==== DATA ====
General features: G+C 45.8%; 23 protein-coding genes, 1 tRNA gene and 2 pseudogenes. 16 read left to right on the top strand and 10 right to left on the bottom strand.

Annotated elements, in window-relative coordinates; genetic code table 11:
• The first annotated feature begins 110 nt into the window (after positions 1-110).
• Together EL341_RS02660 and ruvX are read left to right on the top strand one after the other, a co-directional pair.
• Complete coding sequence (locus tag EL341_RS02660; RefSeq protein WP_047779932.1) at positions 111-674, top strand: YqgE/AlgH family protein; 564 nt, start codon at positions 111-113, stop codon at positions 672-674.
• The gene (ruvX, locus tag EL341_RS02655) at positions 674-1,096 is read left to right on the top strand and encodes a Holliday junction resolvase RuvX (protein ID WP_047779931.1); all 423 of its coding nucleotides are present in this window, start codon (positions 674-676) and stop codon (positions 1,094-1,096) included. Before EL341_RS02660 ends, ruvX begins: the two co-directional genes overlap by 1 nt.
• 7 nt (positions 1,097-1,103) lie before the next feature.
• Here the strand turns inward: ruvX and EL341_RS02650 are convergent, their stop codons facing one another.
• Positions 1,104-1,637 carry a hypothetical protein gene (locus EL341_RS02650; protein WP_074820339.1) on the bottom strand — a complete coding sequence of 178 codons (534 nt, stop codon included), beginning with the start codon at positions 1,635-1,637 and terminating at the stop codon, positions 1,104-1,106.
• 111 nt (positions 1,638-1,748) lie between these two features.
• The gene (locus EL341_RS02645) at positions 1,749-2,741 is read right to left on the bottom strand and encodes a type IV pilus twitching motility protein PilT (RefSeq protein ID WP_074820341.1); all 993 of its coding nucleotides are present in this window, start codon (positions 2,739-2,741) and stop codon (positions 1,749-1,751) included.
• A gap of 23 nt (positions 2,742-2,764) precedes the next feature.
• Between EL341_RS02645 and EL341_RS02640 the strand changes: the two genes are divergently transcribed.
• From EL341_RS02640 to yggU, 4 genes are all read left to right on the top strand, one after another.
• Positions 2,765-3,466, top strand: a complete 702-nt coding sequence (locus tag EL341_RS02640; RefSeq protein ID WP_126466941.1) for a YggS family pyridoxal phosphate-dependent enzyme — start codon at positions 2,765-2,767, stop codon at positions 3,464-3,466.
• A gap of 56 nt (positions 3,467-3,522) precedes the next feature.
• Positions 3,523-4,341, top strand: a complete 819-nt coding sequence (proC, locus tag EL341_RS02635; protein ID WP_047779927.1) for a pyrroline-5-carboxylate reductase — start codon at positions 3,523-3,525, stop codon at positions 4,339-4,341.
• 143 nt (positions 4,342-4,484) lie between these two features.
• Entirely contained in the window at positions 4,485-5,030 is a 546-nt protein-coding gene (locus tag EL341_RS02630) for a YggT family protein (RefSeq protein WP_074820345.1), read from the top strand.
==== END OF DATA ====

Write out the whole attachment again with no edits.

General features: G+C 45.8%; 23 protein-coding genes, 1 tRNA gene and 2 pseudogenes. 16 read left to right on the top strand and 10 right to left on the bottom strand.

Annotated elements, in window-relative coordinates; genetic code table 11:
• The first annotated feature begins 110 nt into the window (after positions 1-110).
• Together EL341_RS02660 and ruvX are read left to right on the top strand one after the other, a co-directional pair.
• Complete coding sequence (locus tag EL341_RS02660; RefSeq protein WP_047779932.1) at positions 111-674, top strand: YqgE/AlgH family protein; 564 nt, start codon at positions 111-113, stop codon at positions 672-674.
• The gene (ruvX, locus tag EL341_RS02655) at positions 674-1,096 is read left to right on the top strand and encodes a Holliday junction resolvase RuvX (protein ID WP_047779931.1); all 423 of its coding nucleotides are present in this window, start codon (positions 674-676) and stop codon (positions 1,094-1,096) included. Before EL341_RS02660 ends, ruvX begins: the two co-directional genes overlap by 1 nt.
• 7 nt (positions 1,097-1,103) lie before the next feature.
• Here the strand turns inward: ruvX and EL341_RS02650 are convergent, their stop codons facing one another.
• Positions 1,104-1,637 carry a hypothetical protein gene (locus EL341_RS02650; protein WP_074820339.1) on the bottom strand — a complete coding sequence of 178 codons (534 nt, stop codon included), beginning with the start codon at positions 1,635-1,637 and terminating at the stop codon, positions 1,104-1,106.
• 111 nt (positions 1,638-1,748) lie between these two features.
• The gene (locus EL341_RS02645) at positions 1,749-2,741 is read right to left on the bottom strand and encodes a type IV pilus twitching motility protein PilT (RefSeq protein ID WP_074820341.1); all 993 of its coding nucleotides are present in this window, start codon (positions 2,739-2,741) and stop codon (positions 1,749-1,751) included.
• A gap of 23 nt (positions 2,742-2,764) precedes the next feature.
• Between EL341_RS02645 and EL341_RS02640 the strand changes: the two genes are divergently transcribed.
• From EL341_RS02640 to yggU, 4 genes are all read left to right on the top strand, one after another.
• Positions 2,765-3,466, top strand: a complete 702-nt coding sequence (locus tag EL341_RS02640; RefSeq protein ID WP_126466941.1) for a YggS family pyridoxal phosphate-dependent enzyme — start codon at positions 2,765-2,767, stop codon at positions 3,464-3,466.
• A gap of 56 nt (positions 3,467-3,522) precedes the next feature.
• Positions 3,523-4,341, top strand: a complete 819-nt coding sequence (proC, locus tag EL341_RS02635; protein ID WP_047779927.1) for a pyrroline-5-carboxylate reductase — start codon at positions 3,523-3,525, stop codon at positions 4,339-4,341.
• 143 nt (positions 4,342-4,484) lie between these two features.
• Entirely contained in the window at positions 4,485-5,030 is a 546-nt protein-coding gene (locus tag EL341_RS02630) for a YggT family protein (RefSeq protein WP_074820345.1), read from the top strand.